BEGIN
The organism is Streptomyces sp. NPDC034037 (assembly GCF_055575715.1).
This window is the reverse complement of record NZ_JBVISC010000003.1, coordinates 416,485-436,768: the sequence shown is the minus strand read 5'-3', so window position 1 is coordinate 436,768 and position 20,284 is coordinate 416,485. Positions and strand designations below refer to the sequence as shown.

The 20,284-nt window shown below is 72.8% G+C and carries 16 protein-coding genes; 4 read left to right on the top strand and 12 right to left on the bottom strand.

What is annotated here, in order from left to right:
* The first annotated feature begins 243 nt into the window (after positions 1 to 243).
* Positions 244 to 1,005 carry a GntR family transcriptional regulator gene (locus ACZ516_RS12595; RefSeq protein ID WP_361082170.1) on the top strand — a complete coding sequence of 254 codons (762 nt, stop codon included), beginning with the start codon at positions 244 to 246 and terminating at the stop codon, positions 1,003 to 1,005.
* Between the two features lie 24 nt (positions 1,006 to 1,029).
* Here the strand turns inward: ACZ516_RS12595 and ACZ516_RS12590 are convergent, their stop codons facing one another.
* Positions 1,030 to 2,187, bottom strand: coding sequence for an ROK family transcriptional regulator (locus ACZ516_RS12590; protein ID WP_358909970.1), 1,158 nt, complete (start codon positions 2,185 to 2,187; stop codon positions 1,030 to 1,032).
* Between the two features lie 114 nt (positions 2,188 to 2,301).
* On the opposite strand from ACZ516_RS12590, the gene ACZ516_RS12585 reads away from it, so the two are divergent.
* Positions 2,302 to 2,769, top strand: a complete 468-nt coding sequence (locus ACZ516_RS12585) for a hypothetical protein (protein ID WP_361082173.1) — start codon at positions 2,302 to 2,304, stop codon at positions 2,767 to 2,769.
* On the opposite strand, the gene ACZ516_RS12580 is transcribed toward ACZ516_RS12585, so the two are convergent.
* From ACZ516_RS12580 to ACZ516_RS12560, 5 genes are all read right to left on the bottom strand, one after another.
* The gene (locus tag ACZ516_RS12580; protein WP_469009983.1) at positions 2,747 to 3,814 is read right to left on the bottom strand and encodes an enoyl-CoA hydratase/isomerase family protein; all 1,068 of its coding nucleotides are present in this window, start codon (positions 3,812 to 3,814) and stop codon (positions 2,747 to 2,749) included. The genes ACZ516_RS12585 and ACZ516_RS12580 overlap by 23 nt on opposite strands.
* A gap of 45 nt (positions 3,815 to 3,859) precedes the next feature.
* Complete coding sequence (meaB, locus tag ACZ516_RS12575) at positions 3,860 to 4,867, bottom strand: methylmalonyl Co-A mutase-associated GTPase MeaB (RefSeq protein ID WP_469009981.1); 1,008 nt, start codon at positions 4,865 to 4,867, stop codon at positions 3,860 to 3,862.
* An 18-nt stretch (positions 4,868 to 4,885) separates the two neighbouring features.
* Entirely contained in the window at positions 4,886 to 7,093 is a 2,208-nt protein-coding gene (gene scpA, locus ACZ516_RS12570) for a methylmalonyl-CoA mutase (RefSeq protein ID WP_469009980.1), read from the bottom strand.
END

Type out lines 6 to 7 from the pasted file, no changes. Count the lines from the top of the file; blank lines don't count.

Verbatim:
* Positions 244 to 1,005 carry a GntR family transcriptional regulator gene (locus ACZ516_RS12595; RefSeq protein ID WP_361082170.1) on the top strand — a complete coding sequence of 254 codons (762 nt, stop codon included), beginning with the start codon at positions 244 to 246 and terminating at the stop codon, positions 1,003 to 1,005.
* Between the two features lie 24 nt (positions 1,006 to 1,029).